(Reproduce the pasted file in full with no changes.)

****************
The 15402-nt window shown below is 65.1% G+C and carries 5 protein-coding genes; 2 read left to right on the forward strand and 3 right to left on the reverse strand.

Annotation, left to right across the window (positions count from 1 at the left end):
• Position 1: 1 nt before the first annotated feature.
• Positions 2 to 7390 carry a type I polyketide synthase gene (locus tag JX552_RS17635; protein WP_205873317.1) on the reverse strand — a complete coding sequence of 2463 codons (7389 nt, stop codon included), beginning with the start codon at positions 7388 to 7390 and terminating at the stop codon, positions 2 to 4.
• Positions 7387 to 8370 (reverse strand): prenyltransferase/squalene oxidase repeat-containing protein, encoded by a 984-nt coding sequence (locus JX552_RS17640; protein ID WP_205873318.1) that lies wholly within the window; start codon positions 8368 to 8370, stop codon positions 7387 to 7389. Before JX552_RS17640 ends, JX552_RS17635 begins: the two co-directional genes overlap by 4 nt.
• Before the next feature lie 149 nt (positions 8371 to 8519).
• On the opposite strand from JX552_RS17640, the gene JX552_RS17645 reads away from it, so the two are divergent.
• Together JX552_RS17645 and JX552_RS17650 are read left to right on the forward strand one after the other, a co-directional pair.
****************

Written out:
The 15402-nt window shown below is 65.1% G+C and carries 5 protein-coding genes; 2 read left to right on the forward strand and 3 right to left on the reverse strand.

Annotation, left to right across the window (positions count from 1 at the left end):
• Position 1: 1 nt before the first annotated feature.
• Positions 2 to 7390 carry a type I polyketide synthase gene (locus tag JX552_RS17635; protein WP_205873317.1) on the reverse strand — a complete coding sequence of 2463 codons (7389 nt, stop codon included), beginning with the start codon at positions 7388 to 7390 and terminating at the stop codon, positions 2 to 4.
• Positions 7387 to 8370 (reverse strand): prenyltransferase/squalene oxidase repeat-containing protein, encoded by a 984-nt coding sequence (locus JX552_RS17640; protein ID WP_205873318.1) that lies wholly within the window; start codon positions 8368 to 8370, stop codon positions 7387 to 7389. Before JX552_RS17640 ends, JX552_RS17635 begins: the two co-directional genes overlap by 4 nt.
• Before the next feature lie 149 nt (positions 8371 to 8519).
• On the opposite strand from JX552_RS17640, the gene JX552_RS17645 reads away from it, so the two are divergent.
• Together JX552_RS17645 and JX552_RS17650 are read left to right on the forward strand one after the other, a co-directional pair.